Page 237 - Jewish Book Annual Volume 45

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Jewish Juvenile Books
* A b e l l s , C h a n a B y e r s .
The children we remember.
New edition. Photos
from the archives o f Yad Vashem. New York, Greenwillow, 1986.45
p. (8-12)
Photographs and text describe the contrasts between the happy
life ofJewish children in Europe before Hitler and their utter devas­
tation, after. Enlarged edition of Kar-Ben Copies publication, 1983.
A u e r b a c h , J u l i e .
Everything’s changing
it’s Pesach.
Illus. by Cheri
Radin. Rockville, MD, Kar-Ben Copies, 1986. unp. (3-6)
A little girl explains in rhyme the differences between Passover
and the rest of the year.
A u e r b a c h e r , I n g e .
lam a star: child of the Holocaust.
Illus. with photos and
drawings by Isadore Bernbaum. New York, Prentice Hall/Simon &
Schuster, 1986. 96 p. (10-14)
Auerbacher recalls in words and poetry her experiences as a child
in Terezin, where she was imprisoned at the age o f seven and liber­
ated— one of the 100 children out of 15,000 to survive—at ten. Her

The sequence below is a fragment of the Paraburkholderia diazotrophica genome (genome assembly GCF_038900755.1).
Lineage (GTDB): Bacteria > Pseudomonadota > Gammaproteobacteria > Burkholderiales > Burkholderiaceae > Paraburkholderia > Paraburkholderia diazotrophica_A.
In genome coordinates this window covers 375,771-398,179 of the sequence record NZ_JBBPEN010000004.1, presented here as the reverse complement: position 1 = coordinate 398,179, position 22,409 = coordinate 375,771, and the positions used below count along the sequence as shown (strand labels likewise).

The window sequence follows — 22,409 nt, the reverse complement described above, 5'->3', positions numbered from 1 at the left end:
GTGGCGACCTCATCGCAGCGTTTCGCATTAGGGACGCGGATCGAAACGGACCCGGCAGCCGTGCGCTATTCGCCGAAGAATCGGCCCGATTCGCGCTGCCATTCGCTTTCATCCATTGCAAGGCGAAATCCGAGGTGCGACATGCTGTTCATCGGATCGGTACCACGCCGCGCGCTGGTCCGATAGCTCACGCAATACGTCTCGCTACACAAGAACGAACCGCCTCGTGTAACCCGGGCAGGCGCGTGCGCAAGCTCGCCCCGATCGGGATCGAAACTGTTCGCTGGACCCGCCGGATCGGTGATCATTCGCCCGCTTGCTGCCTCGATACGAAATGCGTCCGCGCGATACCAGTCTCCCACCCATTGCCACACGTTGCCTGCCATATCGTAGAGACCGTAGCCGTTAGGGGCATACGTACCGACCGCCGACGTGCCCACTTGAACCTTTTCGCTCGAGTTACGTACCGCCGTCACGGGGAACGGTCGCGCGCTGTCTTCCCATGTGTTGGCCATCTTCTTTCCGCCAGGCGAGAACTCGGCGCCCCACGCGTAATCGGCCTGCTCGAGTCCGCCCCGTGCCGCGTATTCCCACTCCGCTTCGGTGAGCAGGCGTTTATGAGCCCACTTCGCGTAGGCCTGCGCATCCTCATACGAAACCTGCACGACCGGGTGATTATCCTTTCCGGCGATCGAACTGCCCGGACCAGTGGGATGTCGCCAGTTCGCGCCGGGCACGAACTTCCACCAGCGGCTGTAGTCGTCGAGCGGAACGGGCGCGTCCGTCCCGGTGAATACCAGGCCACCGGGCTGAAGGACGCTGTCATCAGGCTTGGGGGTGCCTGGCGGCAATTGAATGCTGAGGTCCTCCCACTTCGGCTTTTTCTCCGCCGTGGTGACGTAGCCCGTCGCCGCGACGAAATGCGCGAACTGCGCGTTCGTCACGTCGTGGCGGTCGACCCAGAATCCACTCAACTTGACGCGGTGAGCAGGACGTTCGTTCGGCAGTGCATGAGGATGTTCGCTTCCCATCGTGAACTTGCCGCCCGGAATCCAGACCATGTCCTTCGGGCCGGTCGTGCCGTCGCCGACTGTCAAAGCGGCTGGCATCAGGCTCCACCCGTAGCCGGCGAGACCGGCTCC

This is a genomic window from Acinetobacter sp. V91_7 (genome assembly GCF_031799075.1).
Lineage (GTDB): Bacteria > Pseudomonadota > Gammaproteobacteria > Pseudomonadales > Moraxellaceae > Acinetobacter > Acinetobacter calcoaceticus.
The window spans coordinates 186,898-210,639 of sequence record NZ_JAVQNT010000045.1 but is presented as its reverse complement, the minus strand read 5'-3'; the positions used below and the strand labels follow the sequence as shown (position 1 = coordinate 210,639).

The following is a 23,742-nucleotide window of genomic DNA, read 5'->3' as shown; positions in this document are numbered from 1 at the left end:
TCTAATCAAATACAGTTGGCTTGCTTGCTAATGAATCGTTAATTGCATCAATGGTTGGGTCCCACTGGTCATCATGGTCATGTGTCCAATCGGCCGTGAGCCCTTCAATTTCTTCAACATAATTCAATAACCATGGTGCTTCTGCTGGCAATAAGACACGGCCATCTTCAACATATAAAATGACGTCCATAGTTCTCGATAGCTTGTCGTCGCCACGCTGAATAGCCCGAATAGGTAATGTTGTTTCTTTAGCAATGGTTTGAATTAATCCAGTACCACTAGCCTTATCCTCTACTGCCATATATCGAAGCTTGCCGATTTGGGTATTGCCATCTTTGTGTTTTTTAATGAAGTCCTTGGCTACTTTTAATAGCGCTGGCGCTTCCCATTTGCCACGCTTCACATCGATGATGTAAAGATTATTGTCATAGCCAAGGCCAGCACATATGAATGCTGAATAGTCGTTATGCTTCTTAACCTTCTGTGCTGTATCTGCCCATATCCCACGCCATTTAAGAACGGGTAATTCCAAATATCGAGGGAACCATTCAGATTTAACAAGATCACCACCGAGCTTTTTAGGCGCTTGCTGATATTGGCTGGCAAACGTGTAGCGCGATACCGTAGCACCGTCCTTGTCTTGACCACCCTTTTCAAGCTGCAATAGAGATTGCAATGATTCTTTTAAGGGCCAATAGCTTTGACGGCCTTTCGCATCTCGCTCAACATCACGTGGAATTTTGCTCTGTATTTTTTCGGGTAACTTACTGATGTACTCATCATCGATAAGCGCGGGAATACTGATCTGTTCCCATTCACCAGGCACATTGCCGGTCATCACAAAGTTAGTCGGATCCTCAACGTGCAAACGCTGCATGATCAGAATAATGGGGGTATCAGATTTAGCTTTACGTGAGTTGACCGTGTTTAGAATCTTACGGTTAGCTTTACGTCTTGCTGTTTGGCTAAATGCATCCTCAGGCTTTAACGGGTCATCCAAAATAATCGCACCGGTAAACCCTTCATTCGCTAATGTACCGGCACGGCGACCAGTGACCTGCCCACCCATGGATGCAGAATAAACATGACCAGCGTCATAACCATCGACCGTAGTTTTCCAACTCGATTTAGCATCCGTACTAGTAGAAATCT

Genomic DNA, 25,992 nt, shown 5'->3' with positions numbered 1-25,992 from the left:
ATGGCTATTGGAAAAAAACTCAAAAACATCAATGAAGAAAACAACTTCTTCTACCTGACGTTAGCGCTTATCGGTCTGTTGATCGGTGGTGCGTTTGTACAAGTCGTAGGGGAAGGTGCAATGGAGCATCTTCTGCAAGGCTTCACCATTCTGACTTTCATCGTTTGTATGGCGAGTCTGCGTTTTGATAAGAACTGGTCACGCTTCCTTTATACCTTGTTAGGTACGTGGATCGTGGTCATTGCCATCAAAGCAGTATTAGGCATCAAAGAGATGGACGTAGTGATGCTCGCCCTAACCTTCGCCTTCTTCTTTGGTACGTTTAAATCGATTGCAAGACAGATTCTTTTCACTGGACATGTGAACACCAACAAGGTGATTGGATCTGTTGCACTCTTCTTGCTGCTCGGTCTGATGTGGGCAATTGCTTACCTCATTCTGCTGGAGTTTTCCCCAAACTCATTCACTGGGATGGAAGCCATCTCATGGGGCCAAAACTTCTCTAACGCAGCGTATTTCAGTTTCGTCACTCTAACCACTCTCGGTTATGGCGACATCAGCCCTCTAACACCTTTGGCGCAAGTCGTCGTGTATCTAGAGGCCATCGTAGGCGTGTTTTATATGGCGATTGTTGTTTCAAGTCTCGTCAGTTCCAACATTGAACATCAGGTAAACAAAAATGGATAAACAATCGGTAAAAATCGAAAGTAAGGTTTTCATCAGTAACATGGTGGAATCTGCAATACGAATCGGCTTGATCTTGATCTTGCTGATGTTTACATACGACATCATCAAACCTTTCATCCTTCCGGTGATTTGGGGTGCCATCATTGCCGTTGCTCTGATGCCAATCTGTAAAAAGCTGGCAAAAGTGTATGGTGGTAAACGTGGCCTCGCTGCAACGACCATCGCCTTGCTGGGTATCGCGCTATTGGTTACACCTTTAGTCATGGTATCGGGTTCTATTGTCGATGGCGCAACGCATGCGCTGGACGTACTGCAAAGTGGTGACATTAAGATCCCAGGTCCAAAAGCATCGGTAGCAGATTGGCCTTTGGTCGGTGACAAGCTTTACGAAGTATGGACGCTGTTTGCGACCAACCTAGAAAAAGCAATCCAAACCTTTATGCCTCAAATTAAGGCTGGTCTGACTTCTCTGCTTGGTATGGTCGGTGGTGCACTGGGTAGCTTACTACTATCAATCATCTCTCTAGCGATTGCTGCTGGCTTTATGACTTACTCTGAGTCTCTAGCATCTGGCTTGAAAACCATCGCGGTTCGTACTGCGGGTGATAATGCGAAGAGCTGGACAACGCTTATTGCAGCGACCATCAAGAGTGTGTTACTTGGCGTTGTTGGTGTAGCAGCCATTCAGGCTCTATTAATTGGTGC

spirit, which enabled her to get on with life and career after such
trauma, is exemplary. A readable account and an important contri­
bution to the children’s Holocaust library.
B a r a m , M e i r .
The Parnas;
The fateful mission.
Spring Valley, New
York, Feldheim, 1987. 183 p. each (11 up)
Two melodramatic novels based on true events which occurred
during the Crusades in Germany and France. In
a young
boy who has escaped the massacre at Mainz, tries to warn the Jews of
Cologne, but has trouble convincing the Parnas. In
The fateful mis­
a young boy is entrusted to bring Torah commentaries to the
sage Rabbi Eliezer o f Toucy for editing and codification, thus
ensuring Talmud study for future generations at a time when the
Talmud was on trial and books were burnt.
B o r n s t e i n , J e r r y .
The Neo-Nazis: the threat of the Hitler cult.
New York,
Messner, 1986. 132 p. (12 up)
*Outstanding books have been asterisked.
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